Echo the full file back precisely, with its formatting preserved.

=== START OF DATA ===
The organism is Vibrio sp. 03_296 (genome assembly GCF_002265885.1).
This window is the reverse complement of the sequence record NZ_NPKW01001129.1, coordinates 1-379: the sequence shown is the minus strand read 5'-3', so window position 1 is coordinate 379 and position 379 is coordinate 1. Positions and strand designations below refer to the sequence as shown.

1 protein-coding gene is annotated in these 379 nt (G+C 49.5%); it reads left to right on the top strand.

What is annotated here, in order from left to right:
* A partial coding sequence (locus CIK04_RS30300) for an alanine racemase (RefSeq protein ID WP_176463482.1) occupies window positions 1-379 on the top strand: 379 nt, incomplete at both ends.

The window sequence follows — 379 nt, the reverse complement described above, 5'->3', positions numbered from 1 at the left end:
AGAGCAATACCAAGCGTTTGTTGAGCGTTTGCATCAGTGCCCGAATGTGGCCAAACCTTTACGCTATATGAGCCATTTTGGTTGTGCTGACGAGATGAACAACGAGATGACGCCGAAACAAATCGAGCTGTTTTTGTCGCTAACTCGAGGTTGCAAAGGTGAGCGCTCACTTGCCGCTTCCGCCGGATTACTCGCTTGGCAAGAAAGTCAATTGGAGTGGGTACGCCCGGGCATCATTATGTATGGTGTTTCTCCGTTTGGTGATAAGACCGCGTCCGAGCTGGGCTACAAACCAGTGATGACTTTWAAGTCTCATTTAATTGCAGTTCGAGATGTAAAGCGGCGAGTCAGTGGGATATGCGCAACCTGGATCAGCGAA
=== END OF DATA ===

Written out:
The organism is Vibrio sp. 03_296 (genome assembly GCF_002265885.1).
This window is the reverse complement of the sequence record NZ_NPKW01001129.1, coordinates 1-379: the sequence shown is the minus strand read 5'-3', so window position 1 is coordinate 379 and position 379 is coordinate 1. Positions and strand designations below refer to the sequence as shown.

1 protein-coding gene is annotated in these 379 nt (G+C 49.5%); it reads left to right on the top strand.

What is annotated here, in order from left to right:
* A partial coding sequence (locus CIK04_RS30300) for an alanine racemase (RefSeq protein ID WP_176463482.1) occupies window positions 1-379 on the top strand: 379 nt, incomplete at both ends.

The window sequence follows — 379 nt, the reverse complement described above, 5'->3', positions numbered from 1 at the left end:
AGAGCAATACCAAGCGTTTGTTGAGCGTTTGCATCAGTGCCCGAATGTGGCCAAACCTTTACGCTATATGAGCCATTTTGGTTGTGCTGACGAGATGAACAACGAGATGACGCCGAAACAAATCGAGCTGTTTTTGTCGCTAACTCGAGGTTGCAAAGGTGAGCGCTCACTTGCCGCTTCCGCCGGATTACTCGCTTGGCAAGAAAGTCAATTGGAGTGGGTACGCCCGGGCATCATTATGTATGGTGTTTCTCCGTTTGGTGATAAGACCGCGTCCGAGCTGGGCTACAAACCAGTGATGACTTTWAAGTCTCATTTAATTGCAGTTCGAGATGTAAAGCGGCGAGTCAGTGGGATATGCGCAACCTGGATCAGCGAA